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The indictment of former President Donald J. Trump is an unprecedented political event with enormous consequences for democracy.
It’s also, effectively, a season premiere.
After a brief hiatus, The Trump Show is back. Americans, ready or not, are now along for another roller-coaster ride with a protagonist whose pre-eminence in the media universe had begun to fade.
Banned from Twitter, Mr. Trump’s outbursts and grievances had stopped shaping the news cycle. Out of office, he became inherently less newsworthy. He even vanished from Fox News, his usual television home, for about four months beginning in November.
Now Mr. Trump has well and truly returned. He turned up on “Hannity” this week, railing against the “fake news” media. His posts on Truth Social, usually ignored in day-to-day political coverage, are circulating widely in the press. Gov. Ron DeSantis of Florida, after gaining some momentum with Fox News pundits and Republican leaders, is temporarily off the collective front page.
Thursday ended in a cliffhanger — the exact criminal charges against Mr. Trump remain unknown — and new episodes are already on the horizon: Mr. Trump is potentially facing several more indictments. And there’s next Tuesday’s equivalent of a sweeps week special, when Mr. Trump is expected to be photographed, fingerprinted and possibly handcuffed at a Manhattan courthouse. The former president has been strategizing his facial expressions for the made-for-TV moment.
Even the supporting cast from The Trump Show heyday is getting into the action. Michael D. Cohen, Mr. Trump’s hangdog former lawyer, is a key witness in the Manhattan district attorney’s case. Stormy Daniels, the adult film star at the center of the indictment, drew blockbuster ratings on “60 Minutes” in 2018. On Friday, she was scheduled to be interviewed by the anchor Piers Morgan, although she canceled minutes before the appearance was set to air.
Reboots are popular these days in the television business. Network executives have learned that viewers respond to familiar characters from the past.
The Nielsen ratings for Thursday’s breaking coverage of the indictment offered a case in point.
Cable news viewership dropped after Mr. Trump left office. The news of his criminal charges turned that right around. In prime time, Fox News drew an average of 3.3 million viewers — a 34 percent bump from its usual audience in the time slot. CNN had 1.2 million viewers, double its year-to-date average. On MSNBC, 2.5 million people watched, a 78 percent increase.
MSNBC benefited from the impromptu return of its star anchor Rachel Maddow, who last year reduced her hosting schedule to once a week. “I am not usually here on a Thursday night,” she told viewers after news of the indictment leaked. “But, you know, things happen. Deep breath, everybody.” (Ms. Maddow was scheduled to be back on MSNBC on Friday evening, too.)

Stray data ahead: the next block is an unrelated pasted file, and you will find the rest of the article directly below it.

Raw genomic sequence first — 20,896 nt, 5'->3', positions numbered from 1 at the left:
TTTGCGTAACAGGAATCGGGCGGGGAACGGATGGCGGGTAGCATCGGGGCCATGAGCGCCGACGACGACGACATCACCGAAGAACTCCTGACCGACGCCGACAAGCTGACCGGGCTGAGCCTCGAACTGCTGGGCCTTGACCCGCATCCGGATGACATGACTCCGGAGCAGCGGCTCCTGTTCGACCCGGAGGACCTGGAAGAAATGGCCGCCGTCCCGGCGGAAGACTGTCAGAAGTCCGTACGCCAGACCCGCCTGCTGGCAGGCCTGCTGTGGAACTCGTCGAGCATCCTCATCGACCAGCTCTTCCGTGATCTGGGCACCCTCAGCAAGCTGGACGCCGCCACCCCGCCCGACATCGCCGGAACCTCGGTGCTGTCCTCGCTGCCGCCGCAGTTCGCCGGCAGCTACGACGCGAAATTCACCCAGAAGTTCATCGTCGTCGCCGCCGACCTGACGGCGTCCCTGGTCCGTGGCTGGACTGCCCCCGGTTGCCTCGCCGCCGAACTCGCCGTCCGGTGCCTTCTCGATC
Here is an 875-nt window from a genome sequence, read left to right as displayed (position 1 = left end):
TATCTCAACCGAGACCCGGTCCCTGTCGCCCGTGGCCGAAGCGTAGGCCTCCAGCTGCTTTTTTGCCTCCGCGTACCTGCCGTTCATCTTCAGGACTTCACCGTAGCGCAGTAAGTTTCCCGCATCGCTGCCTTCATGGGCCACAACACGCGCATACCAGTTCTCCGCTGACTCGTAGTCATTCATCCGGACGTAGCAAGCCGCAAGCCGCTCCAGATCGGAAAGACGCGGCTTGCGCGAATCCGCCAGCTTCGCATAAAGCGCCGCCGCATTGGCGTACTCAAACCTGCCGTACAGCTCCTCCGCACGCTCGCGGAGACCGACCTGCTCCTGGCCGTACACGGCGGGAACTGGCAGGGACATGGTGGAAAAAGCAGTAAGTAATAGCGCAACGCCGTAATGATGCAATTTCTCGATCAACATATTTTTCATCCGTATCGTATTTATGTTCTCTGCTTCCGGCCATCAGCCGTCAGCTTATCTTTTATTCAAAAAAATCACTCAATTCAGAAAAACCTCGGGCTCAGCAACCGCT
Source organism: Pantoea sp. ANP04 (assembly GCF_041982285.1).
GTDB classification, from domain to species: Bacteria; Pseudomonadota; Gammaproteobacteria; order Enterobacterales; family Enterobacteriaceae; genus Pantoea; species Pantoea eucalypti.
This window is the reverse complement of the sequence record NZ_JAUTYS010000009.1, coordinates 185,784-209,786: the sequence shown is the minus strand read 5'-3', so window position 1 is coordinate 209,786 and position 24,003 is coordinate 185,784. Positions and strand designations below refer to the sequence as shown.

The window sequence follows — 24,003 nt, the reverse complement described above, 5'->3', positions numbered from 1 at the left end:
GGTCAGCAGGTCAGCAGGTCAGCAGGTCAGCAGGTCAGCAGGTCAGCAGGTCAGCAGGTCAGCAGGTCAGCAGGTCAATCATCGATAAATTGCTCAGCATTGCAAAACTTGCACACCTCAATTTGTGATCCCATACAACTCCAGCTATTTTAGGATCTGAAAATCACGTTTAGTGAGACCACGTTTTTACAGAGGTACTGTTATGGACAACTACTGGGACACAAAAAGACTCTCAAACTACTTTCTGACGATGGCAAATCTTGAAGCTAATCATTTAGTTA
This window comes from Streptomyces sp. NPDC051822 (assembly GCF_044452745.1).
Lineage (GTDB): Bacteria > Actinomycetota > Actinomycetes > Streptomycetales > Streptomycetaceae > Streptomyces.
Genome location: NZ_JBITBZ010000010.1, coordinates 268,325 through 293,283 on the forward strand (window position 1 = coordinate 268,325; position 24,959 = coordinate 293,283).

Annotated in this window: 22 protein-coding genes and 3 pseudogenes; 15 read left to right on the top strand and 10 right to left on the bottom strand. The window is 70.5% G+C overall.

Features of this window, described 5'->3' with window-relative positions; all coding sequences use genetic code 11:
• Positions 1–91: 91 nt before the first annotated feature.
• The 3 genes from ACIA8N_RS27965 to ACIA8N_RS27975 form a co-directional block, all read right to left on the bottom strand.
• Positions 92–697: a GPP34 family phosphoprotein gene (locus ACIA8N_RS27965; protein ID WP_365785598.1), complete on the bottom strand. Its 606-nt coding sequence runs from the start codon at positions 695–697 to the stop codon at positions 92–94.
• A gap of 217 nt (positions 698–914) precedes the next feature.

Another aspect of The Trump Show is that it can blot out the story lines of the former president’s political rivals.
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Former Vice President Mike Pence agreed earlier this week to appear on CNN on Thursday night, presumably to draw attention to his own prospective bid for the presidency. Wolf Blitzer’s first question was about the indictment, and Mr. Pence’s full-throated defense of the former president, his rival for the Republican nomination, ended up as the interview’s viral moment. (Mr. Pence called the indictment “an outrage” and “a political prosecution.”)
Mr. DeSantis, who has been under sustained attack from Mr. Trump and his allies, was urged recently by some conservatives to expand his media appearances beyond Fox News and start punching back. “If I were Ron, I would start talking,” the Fox News host Jesse Watters said the other day.
Mr. DeSantis did manage to earn headlines on Thursday — by pledging that his state “will not assist” if the New York authorities try to extradite Mr. Trump from Florida. He also called Mr. Trump’s indictment “un-American” and derided the Manhattan district attorney, Alvin L. Bragg.
Martin Kaplan, who runs the Norman Lear Center for media and society at the University of Southern California, evoked the Hollywood term “tent pole show” to describe the glut of Trump programming.
“It holds up the business model of the media,” Mr. Kaplan said in an interview. “No matter how sick of Trump we are, we can’t take our eyes off him. Especially if it looks like the clown car might crash.”
For his part, Mr. Trump has long enjoyed taunting journalists with the idea that their industry’s success was predicated on the seemingly bottomless interest in his life.
“Newspapers, television, all forms of media will tank if I’m not there, because without me, their ratings are going down the tubes,” Mr. Trump told The New York Times in 2017, musing on why he believed the news media would support his re-election efforts. He added, “So they basically have to let me win.”
Mr. Trump lost the 2020 election. But he is poised to remain front and center in the media in the days and weeks to come.
Bret Baier, Fox News’s chief political anchor, said on the air on Thursday that the fallout from the indictment “further divides the country, whether you like the former president or don’t.”
Then he extended an invitation to a certain viewer at home.
“I’d like to put in the call right now,” Mr. Baier said. “If the former president would like to phone in, we’d love to have his reaction to this news tonight.”
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